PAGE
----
Fun Fun Fun Fest Friday In Review: Bun B, Bob Mould, Against Me! & More
Bun B and the Fun Fun Fun Fest crowd Friday night
Photos by Marco Torres
The first day of Fun Fun Fun Fest was marked by the oddball stylings of an in-character Val Kilmer terrorizing the stage with the Black Lips, and the triumphant return of rap legends Run-D.M.C. rocking the main stage to close out the night. In between there was Bob Mould, Converge, Houston's own Bun B, and the ass-shaking throwdown that was Santigold's set.
SLIDESHOWS: The Girls of Fun Fun Fun Fest
Mas Musica! featuring La Gusana Ciega, Porter, Siddhartha
TicketsSun., Oct. 2, 6:00pm
Nothing But Thieves presented by Ones To Watch
TicketsSun., Oct. 2, 7:00pm
Nathaniel Rateliff and the Night Sweats
TicketsMon., Oct. 3, 7:00pm
THALIA - Latina Love Tour
TicketsMon., Oct. 3, 8:00pm
TicketsTue., Oct. 4, 7:00pm
Oh, and Earth's Dylan Carlson joke-offering money(?) for the stabbing of fans using photo flash during his set. The ambient metal master has a medical condition that is worsened by flashing lights. Still the Earth set was worth leaving Superchunk for a few songs.
At least I can say I saw one of Kurt Cobain's bros in person. CRAIG HLAVATY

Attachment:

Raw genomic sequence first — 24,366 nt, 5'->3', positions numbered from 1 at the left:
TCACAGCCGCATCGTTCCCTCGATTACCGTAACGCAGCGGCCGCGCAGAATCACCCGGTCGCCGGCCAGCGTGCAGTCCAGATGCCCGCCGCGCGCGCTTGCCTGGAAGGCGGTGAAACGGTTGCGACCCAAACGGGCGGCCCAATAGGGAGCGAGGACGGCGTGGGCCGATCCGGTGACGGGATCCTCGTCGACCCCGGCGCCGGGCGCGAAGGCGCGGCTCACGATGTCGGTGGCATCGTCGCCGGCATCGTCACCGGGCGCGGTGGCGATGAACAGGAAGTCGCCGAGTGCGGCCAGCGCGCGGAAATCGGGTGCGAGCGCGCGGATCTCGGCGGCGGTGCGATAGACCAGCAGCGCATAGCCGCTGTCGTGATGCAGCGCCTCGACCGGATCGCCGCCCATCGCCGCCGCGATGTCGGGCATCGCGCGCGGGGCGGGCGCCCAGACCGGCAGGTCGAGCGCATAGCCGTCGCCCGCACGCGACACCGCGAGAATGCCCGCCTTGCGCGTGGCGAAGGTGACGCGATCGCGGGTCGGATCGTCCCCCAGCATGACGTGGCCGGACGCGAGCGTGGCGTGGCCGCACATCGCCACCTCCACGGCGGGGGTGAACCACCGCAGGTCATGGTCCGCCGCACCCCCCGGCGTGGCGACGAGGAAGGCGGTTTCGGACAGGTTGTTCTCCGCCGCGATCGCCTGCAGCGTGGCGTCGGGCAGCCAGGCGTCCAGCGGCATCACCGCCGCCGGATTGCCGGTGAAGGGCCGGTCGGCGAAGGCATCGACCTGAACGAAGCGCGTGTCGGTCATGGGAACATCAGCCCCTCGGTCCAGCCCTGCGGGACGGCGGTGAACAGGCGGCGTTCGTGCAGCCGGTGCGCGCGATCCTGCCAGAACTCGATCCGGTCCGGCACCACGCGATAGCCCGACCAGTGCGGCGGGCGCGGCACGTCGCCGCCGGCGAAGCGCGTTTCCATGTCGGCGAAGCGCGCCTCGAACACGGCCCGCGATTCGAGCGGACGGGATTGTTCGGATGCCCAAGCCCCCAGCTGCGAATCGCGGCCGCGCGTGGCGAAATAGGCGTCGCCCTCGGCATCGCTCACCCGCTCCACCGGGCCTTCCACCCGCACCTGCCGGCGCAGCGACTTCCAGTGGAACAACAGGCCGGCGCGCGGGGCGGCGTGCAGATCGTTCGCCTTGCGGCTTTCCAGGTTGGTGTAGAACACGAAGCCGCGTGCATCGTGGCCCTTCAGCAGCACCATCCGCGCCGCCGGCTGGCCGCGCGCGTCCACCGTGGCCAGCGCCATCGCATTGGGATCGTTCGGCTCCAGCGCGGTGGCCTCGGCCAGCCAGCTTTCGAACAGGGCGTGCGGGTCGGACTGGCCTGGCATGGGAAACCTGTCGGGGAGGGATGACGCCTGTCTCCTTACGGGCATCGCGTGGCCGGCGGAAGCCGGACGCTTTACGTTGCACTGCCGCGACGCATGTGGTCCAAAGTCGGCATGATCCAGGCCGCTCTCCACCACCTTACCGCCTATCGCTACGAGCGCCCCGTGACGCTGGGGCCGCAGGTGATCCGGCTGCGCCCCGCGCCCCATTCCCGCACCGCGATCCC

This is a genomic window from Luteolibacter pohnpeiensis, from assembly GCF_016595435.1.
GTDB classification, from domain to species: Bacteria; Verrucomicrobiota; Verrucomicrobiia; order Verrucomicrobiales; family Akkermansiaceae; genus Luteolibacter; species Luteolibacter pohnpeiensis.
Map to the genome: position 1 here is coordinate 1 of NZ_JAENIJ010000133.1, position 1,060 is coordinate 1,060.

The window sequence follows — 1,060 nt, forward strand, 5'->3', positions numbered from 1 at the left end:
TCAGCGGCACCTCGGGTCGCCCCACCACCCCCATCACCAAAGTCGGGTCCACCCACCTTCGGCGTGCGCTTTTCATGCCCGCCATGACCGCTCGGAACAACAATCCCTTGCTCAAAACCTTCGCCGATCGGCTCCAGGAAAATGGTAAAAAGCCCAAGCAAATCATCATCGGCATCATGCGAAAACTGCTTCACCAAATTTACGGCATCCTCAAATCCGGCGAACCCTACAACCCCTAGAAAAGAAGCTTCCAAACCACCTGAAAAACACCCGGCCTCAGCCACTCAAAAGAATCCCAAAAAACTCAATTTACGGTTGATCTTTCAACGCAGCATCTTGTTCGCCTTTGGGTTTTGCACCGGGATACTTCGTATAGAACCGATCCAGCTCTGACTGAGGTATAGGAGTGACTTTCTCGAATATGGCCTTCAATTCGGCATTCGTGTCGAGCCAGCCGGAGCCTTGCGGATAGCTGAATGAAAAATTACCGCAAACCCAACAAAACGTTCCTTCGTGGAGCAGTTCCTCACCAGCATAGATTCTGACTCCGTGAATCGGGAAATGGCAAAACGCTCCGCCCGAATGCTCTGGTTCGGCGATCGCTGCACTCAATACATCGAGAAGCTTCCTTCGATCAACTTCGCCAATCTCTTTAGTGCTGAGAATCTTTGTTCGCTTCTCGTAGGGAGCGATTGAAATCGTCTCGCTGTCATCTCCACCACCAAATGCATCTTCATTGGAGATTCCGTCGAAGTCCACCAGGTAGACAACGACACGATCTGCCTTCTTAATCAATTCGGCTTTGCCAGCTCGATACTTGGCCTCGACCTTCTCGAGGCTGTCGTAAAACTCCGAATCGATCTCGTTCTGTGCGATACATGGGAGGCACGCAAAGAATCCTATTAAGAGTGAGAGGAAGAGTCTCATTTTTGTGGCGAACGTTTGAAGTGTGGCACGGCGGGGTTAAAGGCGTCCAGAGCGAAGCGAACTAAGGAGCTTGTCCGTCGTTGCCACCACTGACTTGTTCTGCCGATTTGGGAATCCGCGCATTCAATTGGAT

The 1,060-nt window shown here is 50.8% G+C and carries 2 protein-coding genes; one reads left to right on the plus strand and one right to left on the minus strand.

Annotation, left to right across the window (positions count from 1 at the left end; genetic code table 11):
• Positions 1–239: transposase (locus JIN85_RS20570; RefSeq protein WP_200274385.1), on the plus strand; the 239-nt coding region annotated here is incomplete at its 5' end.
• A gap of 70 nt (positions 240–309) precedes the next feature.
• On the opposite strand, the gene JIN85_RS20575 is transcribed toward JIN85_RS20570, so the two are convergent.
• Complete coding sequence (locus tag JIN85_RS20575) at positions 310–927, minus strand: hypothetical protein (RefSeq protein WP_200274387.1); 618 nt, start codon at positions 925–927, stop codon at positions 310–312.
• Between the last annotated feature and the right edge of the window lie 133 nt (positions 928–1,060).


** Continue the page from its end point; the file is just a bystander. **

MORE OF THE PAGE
The former Husker Du front man ran through his landmark album with post-Du group Sugar, Copper Blue, for fans and novices alike. His riffage is of course all still there, proving he's one of the few artists of his vintage still making shit work. That metallic lead guitar is like butter melting on a baked potato. CRAIG HLAVATY
Caught the last half of Bob Mould's set, during which he played his band Sugar's entire first album. His voice sounded powerful and unique as usual, and there was quite a crowd so we were pretty far back. He finished with "Man on the Moon" before introducing his band and saying "That was Copper Blue. I like that record. It'd probably the last time I'll ever play that whole record live." (Mould and band have been on a Copper Blue tour all summer.) He then introduced a couple of tracks off his newest album, including one called "The Descent." "I love this song," he said. Conclusion: Bob Mould is pretty damn proud of his work. Rightfully so. BRITTANIE SHEY